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deviation as risk

Actions

Get

money

Prob of Possible Sell ice Sell hot from

event events cream dogs parents

Good

0.8 weather 100 50 100

0.2 Rain -50 50 100

From business considerations – you make a payoff table or a table of profits that you

expect when you take certain actions given some events are true. However, the events

are not certain. In the table above, the actions you need to decide among are selling ice

cream at The Big Game, selling hot dogs, or getting money from your parents. What the

weather (possible event) will be is uncertain, so there is a probability associated with

each possible weather event. (In real life, these tables involve lots of research. For

example, you would look at old newspapers to see how often it has rained on the day of

the Big Game as opposed to being good weather. You might do a pilot study to see how

many people buy hot dogs vs ice cream on good days, and on rainy days. Etc. However,

we’re ignoring all this for the moment.)

One of the first things to look for is a dominating action. Basically, a dominating action

is an action that is obviously better than all the others. For example , in the table above,

you can see that the action ‘Get money from parents’ is at least as good as selling ice

cream in good weather, and better than both the other two actions in bad weather.

Obviously, you should get money from your parents if you can. When there is a

dominating action, the actions it dominates (ie is better than) are called inadmissible.

In a nutshell, a dominating action is one where the choice of action is obvious, so you

don’t need to go through the calculations to decide between it and the inadmissible

events.

However, dominating actions aren’t ‘interesting’. So we’ll pretend that your parents have

decided you are nuts to ask them for money, so we’re down to the following table:

Actions

Prob of Possible Sell ice Sell hot

event events cream dogs

Good

0.8 weather 100 50

0.2 Rain -50 50

The easiest way to make decisions is to calculate the Expected Monetary Value (EMV)

of each action, and then choose the action that gives the highest expected profit.

EMV1 =

EMV2 =

So the action decided upon is:

This is based on the above payoff table, but we need to do some calculations first:

Lost opportunity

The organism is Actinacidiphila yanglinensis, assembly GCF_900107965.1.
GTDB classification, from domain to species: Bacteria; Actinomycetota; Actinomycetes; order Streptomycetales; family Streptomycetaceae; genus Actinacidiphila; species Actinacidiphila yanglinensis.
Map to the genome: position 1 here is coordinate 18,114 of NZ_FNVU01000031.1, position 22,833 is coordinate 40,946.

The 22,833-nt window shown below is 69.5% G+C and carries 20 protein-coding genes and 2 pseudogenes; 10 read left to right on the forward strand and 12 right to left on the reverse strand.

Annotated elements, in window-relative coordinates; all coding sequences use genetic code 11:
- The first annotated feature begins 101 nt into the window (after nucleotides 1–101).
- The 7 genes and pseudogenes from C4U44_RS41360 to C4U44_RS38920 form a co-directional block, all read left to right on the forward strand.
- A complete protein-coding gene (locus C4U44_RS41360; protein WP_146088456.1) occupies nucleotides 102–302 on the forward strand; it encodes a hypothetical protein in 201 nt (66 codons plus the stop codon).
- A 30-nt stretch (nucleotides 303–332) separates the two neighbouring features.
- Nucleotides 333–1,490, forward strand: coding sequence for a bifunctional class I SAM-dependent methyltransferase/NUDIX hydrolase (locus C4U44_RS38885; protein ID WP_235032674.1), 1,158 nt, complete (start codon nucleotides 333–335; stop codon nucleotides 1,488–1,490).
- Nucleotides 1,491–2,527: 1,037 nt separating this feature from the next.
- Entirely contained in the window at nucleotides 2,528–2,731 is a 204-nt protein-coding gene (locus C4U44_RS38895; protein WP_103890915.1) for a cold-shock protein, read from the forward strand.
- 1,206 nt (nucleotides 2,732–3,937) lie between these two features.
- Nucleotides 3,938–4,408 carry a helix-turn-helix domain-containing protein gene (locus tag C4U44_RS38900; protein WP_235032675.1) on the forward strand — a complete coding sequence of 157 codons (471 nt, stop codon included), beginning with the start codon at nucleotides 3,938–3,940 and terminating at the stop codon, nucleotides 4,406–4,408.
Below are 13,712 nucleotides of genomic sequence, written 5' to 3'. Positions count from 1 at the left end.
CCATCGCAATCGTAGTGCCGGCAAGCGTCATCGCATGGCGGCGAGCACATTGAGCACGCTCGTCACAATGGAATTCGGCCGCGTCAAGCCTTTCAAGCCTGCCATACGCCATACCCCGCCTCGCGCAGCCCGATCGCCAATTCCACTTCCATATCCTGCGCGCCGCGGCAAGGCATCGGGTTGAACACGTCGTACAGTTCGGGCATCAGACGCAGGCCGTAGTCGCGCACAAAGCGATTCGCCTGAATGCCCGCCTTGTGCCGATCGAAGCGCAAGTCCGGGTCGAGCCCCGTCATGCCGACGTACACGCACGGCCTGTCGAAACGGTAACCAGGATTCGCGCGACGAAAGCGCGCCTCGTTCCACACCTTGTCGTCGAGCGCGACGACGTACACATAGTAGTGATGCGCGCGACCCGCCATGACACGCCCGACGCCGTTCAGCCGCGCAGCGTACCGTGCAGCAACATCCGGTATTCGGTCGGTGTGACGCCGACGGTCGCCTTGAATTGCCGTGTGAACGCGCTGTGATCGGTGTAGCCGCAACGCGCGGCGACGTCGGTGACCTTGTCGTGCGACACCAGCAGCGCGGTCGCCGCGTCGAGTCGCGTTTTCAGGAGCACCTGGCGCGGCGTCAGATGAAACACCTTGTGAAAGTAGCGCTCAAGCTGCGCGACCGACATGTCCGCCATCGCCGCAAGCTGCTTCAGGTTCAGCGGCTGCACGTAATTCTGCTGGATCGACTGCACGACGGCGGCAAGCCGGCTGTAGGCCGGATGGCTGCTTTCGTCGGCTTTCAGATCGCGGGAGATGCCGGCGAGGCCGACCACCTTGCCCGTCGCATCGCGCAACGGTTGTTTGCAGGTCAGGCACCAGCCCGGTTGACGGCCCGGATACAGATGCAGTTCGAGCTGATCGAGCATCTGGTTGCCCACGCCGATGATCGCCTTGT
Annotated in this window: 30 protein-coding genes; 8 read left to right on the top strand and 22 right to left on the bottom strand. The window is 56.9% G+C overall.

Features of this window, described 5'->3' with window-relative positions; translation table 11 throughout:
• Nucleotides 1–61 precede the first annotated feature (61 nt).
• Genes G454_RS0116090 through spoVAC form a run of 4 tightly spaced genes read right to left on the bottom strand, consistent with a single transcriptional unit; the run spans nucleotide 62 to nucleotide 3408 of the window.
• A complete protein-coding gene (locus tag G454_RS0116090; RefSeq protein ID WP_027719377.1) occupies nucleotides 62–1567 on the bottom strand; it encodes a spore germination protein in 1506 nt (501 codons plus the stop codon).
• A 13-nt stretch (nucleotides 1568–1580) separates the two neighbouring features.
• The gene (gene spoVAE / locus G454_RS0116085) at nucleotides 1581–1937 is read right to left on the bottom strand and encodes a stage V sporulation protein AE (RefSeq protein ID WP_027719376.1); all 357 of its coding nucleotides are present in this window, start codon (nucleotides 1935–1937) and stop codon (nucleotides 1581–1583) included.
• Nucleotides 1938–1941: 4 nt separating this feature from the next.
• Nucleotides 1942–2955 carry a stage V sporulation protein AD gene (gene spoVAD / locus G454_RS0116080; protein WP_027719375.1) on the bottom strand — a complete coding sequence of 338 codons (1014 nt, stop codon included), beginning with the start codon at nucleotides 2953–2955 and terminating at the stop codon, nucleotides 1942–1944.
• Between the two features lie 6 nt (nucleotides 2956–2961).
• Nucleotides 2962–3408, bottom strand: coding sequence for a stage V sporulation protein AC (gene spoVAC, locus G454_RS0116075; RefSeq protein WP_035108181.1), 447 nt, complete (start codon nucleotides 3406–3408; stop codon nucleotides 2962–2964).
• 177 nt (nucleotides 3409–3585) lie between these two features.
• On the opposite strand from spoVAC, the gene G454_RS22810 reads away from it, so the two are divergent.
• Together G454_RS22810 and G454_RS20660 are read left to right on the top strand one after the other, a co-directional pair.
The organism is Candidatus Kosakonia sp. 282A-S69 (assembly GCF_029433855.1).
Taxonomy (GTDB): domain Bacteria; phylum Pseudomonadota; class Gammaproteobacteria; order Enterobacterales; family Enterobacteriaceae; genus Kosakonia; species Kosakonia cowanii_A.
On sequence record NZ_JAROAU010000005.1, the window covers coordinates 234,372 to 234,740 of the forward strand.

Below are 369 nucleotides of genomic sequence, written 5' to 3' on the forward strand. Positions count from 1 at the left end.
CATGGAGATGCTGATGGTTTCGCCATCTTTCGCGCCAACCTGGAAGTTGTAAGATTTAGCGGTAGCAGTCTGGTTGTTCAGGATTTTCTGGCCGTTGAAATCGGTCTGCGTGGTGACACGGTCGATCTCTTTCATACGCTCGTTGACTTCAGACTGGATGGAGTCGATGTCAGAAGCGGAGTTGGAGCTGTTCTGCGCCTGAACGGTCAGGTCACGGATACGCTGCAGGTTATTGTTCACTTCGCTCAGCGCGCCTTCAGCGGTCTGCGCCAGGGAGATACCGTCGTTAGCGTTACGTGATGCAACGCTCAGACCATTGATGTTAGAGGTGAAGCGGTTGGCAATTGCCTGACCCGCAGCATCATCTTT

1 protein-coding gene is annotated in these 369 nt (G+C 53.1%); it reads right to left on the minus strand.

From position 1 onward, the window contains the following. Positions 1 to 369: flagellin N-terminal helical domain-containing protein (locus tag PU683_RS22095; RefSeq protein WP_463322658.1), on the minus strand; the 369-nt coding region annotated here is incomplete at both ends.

(money 'lost' by

making 'wrong'

Payoff/profit decision for event)

Actions Actions

Maximum

Opportunity

(Maximum

profit over

all

decisions

Prob of Possible Sell ice Sell hot for given Sell ice Sell hot

event events cream dogs event) cream dogs

Good

0.8 weather 100 50

0.2 Rain -50 50

First, we have to find the maximum profit for each event from the payoff table. In other

words, which action would have given us the biggest profit? Take that biggest profit – it’s

the most we had the opportunity to make in that event.

Then we subtract each cell in profit table from the maximum. The maximum is the

first number – we subtract from it. The numbers in the table should all be positive,

but they denote a loss even though they don’t have a minus sign. (note there should

be zeroes where the maximum profit occurred.). That is the opportunity lost. We have

lost no opportunity to make more profit if we chose the right action for the event that

occurred, and we have lost opportunity

To make a decision based on EOL, we take the expected value of each action for the

opportunity loss table:

EOL1 =

EOL2 =

expected payoff table we used for EMV. The expected profit (or monetary value) is our

return for that action. The risk is the standard deviation of the profit.

Var(MV)1 =

SD(MV)1 = , so RRR1 =

Var(MV)2 =

SD(MV)2 = , so RRR2 =

The final one we learn is Expected Value of Perfect Information (EVPI). Let’s go back

to the table where we calculated EOL. What does ‘perfect information’ mean? It means

that if we knew it was going to rain, we’d sell hot dogs. If we knew it would be nice,

we’d have sold ice cream. In other words, if we could mix and match our actions based

on the event, rather than getting stuck with only one action, we’d get the maximu profit.

So let’s look at the amount we expect to get if we had the perfect information:

EVPI is the amount we should be willing to pay to get that perfect information.

So

EVPI 1 =

EVPI2 =

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